A new multi-million dollar recycling project at Lower Estate, St Michael faces possible shut down for lack of authorization, only days after it started receiving solid waste.
Chief Town Planner Mark Cummins has told Barbados TODAY his department had not given permission for any such development in that area.
“I can confirm that no planning permission has been given for that operation at Lower Estate. It [the project] was also drawn to the attention of my officers and we are working on it [the report],” Cummins said when contacted this afternoon.
When a team from Barbados TODAY visited the site at Lears Quarry on Monday where the waste is being disposed, the man behind the project, Anderson “Fat Child” Cherry of Jose Y Jose Liquid and Solid Waste Management Incorporated, revealed that the garbage which could be seen had been collected by his company from around the island.
Cherry said the quarry, which had been the site of illegal dumping, would be cleaned up and the waste which he had already begun to dump there would be separated and treated and some of the processed waste would be exported.
Cherry also denied he was dumping illegally. “I acquired this quarry where people were dumping illegally, to clean it up and separate the garbage,” he said, pointing to a clump of tree branches in one area and construction material in another. “We are not dumping illegally. We are disposing of garbage in a proper way,” he added.
He also said a proposal had been sent to Government outlining what the project would entail.
“We want the Government to partner with us,” Cherry said, giving a glimpse into the proposed document.
A Barbados TODAY team returned to the site this afternoon and unlike Monday, there were nearly half dozen excavators in operation clearing the quarry and separating the garbage, much more of which was evident on this occasion. Used tyres, pieces of steel and wood could be seen in the quarry.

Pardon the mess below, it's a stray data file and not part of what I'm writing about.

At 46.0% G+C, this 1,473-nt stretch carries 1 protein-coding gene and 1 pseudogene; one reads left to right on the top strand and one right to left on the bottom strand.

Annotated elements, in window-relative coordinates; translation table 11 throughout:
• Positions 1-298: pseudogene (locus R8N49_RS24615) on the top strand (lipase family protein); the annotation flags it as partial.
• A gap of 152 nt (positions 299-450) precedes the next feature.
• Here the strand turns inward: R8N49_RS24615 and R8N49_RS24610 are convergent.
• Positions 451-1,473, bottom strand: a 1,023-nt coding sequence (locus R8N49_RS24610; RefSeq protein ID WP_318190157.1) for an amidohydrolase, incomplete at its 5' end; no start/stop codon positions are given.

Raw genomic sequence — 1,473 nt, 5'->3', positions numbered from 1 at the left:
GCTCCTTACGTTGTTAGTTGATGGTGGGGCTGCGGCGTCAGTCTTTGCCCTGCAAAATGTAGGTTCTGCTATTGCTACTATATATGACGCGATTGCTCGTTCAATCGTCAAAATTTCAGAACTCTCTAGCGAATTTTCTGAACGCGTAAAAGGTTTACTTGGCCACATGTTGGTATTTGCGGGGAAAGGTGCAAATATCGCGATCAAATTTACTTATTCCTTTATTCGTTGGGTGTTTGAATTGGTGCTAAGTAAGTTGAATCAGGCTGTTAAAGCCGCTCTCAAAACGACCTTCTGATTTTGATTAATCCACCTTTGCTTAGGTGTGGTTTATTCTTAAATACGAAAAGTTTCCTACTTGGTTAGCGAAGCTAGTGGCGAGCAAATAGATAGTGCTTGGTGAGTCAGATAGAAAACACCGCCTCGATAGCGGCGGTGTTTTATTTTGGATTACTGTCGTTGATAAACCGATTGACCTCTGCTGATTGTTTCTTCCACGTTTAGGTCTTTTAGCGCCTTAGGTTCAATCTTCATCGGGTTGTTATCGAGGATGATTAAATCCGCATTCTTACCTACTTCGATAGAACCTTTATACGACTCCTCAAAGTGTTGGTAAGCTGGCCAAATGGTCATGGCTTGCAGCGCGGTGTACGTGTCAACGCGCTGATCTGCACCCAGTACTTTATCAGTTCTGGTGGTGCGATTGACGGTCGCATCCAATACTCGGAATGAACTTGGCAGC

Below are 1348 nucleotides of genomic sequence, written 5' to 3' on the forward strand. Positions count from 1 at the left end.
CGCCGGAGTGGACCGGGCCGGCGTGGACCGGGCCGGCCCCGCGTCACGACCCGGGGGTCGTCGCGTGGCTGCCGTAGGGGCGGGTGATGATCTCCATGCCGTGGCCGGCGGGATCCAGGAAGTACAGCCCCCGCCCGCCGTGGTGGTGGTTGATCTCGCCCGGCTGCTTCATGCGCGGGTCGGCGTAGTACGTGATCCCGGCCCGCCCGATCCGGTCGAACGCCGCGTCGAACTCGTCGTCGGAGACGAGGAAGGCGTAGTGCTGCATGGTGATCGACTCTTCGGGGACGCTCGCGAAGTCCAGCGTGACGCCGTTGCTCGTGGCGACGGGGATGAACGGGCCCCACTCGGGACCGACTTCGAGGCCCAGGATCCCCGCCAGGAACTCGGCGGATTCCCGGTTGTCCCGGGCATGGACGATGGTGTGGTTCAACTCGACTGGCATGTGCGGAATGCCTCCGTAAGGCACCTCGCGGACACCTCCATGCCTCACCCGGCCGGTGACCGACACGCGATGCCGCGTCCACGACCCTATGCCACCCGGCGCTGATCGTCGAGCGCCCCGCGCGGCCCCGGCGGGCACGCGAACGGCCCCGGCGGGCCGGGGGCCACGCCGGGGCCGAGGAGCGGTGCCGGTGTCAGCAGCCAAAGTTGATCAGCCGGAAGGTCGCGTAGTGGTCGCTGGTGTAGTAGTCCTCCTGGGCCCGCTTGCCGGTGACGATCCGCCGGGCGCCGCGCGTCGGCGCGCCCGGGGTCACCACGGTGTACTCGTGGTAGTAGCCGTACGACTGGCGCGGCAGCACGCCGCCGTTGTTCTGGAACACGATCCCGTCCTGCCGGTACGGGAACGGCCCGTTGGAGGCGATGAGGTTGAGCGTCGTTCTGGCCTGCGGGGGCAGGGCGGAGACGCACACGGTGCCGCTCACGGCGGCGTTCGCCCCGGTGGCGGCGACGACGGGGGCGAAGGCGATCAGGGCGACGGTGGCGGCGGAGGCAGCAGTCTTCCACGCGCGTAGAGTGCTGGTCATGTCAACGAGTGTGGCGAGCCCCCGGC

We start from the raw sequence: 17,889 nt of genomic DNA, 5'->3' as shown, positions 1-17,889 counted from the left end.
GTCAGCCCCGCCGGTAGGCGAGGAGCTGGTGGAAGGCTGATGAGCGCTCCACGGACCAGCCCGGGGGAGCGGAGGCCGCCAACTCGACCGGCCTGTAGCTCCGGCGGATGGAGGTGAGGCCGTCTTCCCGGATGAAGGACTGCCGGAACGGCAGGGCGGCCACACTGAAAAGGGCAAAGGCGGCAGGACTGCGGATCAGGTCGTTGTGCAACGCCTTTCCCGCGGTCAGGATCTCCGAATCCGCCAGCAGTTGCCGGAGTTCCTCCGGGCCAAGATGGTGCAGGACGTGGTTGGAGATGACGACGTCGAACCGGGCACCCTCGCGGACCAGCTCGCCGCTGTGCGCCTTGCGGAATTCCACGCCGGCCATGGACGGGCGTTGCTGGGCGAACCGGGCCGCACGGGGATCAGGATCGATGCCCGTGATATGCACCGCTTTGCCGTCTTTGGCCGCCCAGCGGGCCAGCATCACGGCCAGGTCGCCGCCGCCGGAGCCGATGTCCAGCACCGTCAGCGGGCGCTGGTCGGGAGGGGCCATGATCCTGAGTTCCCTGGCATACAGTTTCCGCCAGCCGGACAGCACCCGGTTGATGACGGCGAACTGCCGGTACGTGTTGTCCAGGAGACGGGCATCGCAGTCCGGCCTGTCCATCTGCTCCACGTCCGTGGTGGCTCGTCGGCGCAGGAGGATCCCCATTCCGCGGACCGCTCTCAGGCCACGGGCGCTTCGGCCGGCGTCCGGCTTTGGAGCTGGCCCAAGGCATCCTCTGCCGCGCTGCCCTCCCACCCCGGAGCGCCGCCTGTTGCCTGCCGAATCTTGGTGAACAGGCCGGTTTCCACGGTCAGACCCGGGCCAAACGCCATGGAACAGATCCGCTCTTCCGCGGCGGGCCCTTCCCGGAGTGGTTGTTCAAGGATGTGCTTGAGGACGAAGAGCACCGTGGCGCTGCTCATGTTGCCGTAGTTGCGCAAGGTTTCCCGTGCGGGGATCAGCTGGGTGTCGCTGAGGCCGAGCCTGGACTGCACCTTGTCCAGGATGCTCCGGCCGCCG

“My aim right now is to take all this stuff that’s down here and separate it out; take the good stuff that we need to recycle and separate it from the bad stuff and just recycle everything that we can then turn it into wood chips or whatever we need to turn it into,” Roger Fields, the supervisor at the site, told Barbados TODAY.
“We have just been clearing the area to make our bins so that we have areas to stockpile the stuff as we clean it out of the area at the moment. We have bins for steel, paper, green waste, tyres, glass, plastic. We have bins for all that so we just put in everything as we go along,” he added, confirming that the project was indeed underway.
On both visits to the quarry, the Barbados TODAY team met trucks with skips leaving the site, one of which bore the markings Jose Y Jose.
When contacted this afternoon as a follow up to Monday’s site visit, Cherry said his media relations official, Deanza Roberts, would contact Barbados TODAY shortly thereafter.
He declined further comment and up to the time of publication there has been no word from Roberts.
Cherry announced on September 2 that he would establish a more than $60 million recycling project which he anticipated
would lead to zero waste going to the landfill by 2020.
The Chief Executive Officer of Project Recycle Limited revealed at the time that more than $2 million had been spent to purchase five vehicles and equipment for Phase I of the three-part project, with the second phase expected to cost $9 million and $50 million for the third phase.
He said then the first two phases would create employment for about 75 people and a total of 115 jobs would be employed when the company became fully operational.